September 22, 2018 9:00AM
The Great Migration:
Researching 17th-Century New England
NEHGS is Coming to Oakland!
Saturday, September 22, 9:00 AM - 4:30 PM
In partnership with the California Genealogical Society
with Robert Charles Anderson, FASG, Director of the Great Migration Study Project and Christopher C. Child, Senior Genealogist of Newbury Street Press and Editor of Mayflower Descendant
Hilton Oakland Airport Hotel, One Hegenberger Road, Oakland, CA 94621
Cost: $125, includes five lectures and lunch
Spend the day with NEHGS in Oakland, California and hear from two renowned experts on early New England research: Robert Charles Anderson, FASG, Director of the Great Migration Study Project and Christopher C. Child, Senior Genealogist of the Newbury Street Press and Editor of The Mayflower Descendant. Learn about the genealogical and ideological connections among the Puritans who settled New England, understand the settlement and migrations within early New England, gain valuable research strategies for breaking down genealogical brick walls, and learn about ongoing scholarly contributions to the field of study.
Beyond lectures, participants will have the opportunity to chat with visiting NEHGS staff, enter to win door prizes, take advantage of NEHGS membership specials, and enjoy lunch with fellow family historians. CGS will host a membership table and have a silent auction.
On Friday, September 21, consultations will be available at the CGS Library with members of the California Genealogical Society who have considerable New England expertise including questions regarding the Mayflower Society. Click here to sign up for consultation.
|9:00||Check-in, light refreshments; visit with NEHGS and CGS staff and view CGS Silent Auction|
|10:00||Lecture: Puritan Pedigrees: The Deep Roots of the Great Migration to New England, Robert Charles Anderson|
|11:00||Lecture: Migrations Into and Out of New England, Christopher C. Child|
|12:00||Lunch (provided); CGS silent auction|
|1:00||Lecture: Ongoing Scholarship and Published Materials for Mayflower Research, Christopher C. Child|
|2:00||Lecture: Thirty Years of the Great Migration Study Project, Robert Charles Anderson|
|3:15||Lecture: Thinking Outside the Box: Breaking Down Brick Walls in Early New England, Christopher C. Child|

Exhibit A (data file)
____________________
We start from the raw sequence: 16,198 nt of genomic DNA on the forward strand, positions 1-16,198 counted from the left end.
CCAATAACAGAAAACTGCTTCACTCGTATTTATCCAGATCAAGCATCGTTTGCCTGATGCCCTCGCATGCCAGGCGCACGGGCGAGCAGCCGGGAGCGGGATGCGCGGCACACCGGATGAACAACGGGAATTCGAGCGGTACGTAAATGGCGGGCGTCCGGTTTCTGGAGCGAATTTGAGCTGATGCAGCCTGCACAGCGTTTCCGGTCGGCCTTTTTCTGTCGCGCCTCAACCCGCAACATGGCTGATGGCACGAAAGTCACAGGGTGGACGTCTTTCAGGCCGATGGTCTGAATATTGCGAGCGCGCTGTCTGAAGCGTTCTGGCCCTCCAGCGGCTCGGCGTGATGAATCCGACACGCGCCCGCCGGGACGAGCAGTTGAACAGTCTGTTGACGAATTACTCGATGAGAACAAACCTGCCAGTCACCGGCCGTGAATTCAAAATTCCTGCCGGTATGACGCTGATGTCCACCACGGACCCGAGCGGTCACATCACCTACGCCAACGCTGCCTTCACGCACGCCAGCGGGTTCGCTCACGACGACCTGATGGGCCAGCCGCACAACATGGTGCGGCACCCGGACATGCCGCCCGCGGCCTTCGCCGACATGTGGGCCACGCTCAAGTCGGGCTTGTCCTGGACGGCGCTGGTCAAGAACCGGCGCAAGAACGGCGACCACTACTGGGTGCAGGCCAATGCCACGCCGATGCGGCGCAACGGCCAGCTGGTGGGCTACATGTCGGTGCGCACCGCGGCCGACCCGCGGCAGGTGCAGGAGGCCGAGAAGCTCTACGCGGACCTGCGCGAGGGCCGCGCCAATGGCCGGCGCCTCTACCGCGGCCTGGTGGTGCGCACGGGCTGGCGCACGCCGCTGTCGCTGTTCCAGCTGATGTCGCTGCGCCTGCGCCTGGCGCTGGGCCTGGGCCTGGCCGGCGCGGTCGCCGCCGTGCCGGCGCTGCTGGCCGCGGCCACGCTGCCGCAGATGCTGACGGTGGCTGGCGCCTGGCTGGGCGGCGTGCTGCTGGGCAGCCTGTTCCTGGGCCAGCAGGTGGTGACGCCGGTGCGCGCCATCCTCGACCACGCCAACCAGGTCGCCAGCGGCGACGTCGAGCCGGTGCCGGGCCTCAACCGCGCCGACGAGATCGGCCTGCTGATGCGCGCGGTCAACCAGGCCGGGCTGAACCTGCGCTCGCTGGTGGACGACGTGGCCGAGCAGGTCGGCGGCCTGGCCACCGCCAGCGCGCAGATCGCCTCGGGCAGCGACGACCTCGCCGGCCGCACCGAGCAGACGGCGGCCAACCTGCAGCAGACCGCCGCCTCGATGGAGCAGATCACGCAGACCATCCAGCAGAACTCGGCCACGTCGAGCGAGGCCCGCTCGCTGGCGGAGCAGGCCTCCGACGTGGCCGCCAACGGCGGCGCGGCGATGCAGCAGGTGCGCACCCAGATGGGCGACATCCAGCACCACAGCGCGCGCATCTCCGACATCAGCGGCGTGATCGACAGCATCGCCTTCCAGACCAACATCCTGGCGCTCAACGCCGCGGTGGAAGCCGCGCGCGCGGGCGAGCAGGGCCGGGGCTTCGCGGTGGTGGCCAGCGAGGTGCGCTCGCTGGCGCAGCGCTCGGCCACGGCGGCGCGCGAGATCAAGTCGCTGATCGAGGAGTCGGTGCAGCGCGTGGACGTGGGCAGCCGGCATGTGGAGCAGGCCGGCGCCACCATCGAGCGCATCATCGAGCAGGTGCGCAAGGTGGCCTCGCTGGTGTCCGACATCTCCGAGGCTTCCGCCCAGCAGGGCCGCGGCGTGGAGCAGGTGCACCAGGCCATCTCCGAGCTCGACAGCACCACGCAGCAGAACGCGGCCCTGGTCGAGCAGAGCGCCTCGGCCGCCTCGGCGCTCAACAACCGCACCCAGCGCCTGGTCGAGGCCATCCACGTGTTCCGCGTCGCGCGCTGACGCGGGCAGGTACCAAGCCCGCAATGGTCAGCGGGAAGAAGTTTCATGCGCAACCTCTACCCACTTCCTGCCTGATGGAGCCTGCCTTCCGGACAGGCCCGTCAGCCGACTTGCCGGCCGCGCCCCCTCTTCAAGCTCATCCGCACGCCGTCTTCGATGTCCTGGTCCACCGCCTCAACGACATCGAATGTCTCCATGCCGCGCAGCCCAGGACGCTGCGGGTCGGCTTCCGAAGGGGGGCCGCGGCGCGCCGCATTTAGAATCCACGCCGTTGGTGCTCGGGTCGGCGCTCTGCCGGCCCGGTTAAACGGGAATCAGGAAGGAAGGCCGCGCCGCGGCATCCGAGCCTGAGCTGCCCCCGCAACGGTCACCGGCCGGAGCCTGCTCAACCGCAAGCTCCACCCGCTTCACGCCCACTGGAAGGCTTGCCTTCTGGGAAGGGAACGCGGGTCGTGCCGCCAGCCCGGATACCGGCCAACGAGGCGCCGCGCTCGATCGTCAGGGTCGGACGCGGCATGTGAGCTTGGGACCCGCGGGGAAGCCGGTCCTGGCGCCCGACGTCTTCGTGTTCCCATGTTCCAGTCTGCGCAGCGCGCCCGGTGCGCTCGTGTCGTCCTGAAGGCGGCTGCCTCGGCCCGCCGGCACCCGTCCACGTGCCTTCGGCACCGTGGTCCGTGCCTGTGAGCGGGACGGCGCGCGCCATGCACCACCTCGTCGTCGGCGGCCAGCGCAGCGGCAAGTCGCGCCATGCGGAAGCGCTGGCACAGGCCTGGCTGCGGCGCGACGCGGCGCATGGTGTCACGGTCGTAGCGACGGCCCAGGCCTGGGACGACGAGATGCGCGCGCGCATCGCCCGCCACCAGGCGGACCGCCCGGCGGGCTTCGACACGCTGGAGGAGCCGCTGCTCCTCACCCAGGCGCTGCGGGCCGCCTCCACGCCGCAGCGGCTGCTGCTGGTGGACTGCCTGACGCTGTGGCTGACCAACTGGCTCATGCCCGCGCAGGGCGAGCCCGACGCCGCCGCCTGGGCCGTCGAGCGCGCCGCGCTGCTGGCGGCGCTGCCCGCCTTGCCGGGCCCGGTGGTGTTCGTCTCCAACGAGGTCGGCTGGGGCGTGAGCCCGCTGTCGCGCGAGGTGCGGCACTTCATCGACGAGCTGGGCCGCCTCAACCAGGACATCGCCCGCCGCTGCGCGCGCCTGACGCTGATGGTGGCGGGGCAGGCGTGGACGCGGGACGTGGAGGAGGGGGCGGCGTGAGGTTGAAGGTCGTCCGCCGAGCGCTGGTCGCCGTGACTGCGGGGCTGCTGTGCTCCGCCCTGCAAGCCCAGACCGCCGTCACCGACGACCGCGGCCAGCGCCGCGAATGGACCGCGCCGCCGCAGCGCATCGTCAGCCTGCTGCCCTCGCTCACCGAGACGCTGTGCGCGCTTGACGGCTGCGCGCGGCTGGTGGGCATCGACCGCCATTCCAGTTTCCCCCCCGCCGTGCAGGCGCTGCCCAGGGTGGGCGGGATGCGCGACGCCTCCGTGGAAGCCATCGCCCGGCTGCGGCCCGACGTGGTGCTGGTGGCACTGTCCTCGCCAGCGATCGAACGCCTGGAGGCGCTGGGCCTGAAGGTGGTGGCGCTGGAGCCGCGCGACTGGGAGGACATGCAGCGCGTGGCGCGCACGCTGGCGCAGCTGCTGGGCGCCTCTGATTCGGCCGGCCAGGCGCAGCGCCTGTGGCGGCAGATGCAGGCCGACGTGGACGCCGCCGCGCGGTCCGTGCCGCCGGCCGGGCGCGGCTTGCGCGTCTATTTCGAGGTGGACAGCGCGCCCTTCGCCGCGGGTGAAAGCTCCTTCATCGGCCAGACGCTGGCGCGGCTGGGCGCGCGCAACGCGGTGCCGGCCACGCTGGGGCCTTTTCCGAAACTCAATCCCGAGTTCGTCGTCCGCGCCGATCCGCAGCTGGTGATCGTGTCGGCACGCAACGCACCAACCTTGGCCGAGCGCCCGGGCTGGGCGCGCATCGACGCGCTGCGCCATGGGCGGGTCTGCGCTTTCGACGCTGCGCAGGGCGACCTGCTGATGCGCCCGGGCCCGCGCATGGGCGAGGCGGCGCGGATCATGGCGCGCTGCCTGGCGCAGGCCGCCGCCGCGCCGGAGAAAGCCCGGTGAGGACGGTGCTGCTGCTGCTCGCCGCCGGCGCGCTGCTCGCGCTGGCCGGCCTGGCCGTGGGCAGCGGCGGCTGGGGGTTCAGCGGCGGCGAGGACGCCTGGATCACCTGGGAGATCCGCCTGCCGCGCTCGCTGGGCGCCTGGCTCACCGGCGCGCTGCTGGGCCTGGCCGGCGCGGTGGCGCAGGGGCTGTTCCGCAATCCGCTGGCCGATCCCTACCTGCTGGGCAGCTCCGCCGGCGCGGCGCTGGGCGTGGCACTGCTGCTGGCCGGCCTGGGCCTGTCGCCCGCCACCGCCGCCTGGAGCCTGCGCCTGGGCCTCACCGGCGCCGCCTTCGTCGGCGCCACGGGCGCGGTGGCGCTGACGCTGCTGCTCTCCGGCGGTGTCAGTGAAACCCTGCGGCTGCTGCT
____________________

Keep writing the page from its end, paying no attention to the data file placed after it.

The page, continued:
|4:15||Door prize and silent auction winners announced|
About the Speakers:
Robert Charles Anderson, FASG, Director of the Great Migration Study Project was educated as a biochemist and served in the United States Army in electronics intelligence. In 1972 he discovered his early New England ancestry and thereafter devoted his time and energies to genealogical research. In 1983 he received a Master’s degree in colonial American History from the UMass Amherst and was elected a Fellow of the American Society of Genealogists in 1978. He became a Contributing Editor of The American Genealogist in 1979, Associate Editor in 1985, and Coeditor from 1993 to 2012. He has been an editorial consultant to the Register since 1989.
Christopher C. Child, Senior Genealogist of the Newbury Street Press and Editor of the Mayflower Descendant, has worked for various departments at NEHGS since 1997 and became a full-time employee in July 2003. He has been a member of NEHGS since the age of eleven. He is the editor of the genetics & genealogy column in American Ancestors magazine and has written several articles in American Ancestors, The New England Historical and Genealogical Register, and The Mayflower Descendant.He is the co-editor of The Ancestry of Catherine Middleton (NEHGS, 2011), co-author of The Descendants of Judge John Lowell of Newburyport, Massachusetts (Newbury Street Press, 2011) and Ancestors and Descendants of George Rufus Brown and Alice Nelson Pratt (Newbury Street Press, 2013), and author of The Nelson Family of Rowley, Massachusetts (Newbury Street Press, 2014). Chris holds a B.A. in history from Drew University in Madison, New Jersey. His areas of expertise include Southern New England, especially Connecticut; New York; ancestry of notable figures, especially presidents; genetics and genealogy; African-American and Native-American genealogy, 19th and 20th Century research, westward migrations out of New England, and applying to hereditary societies.
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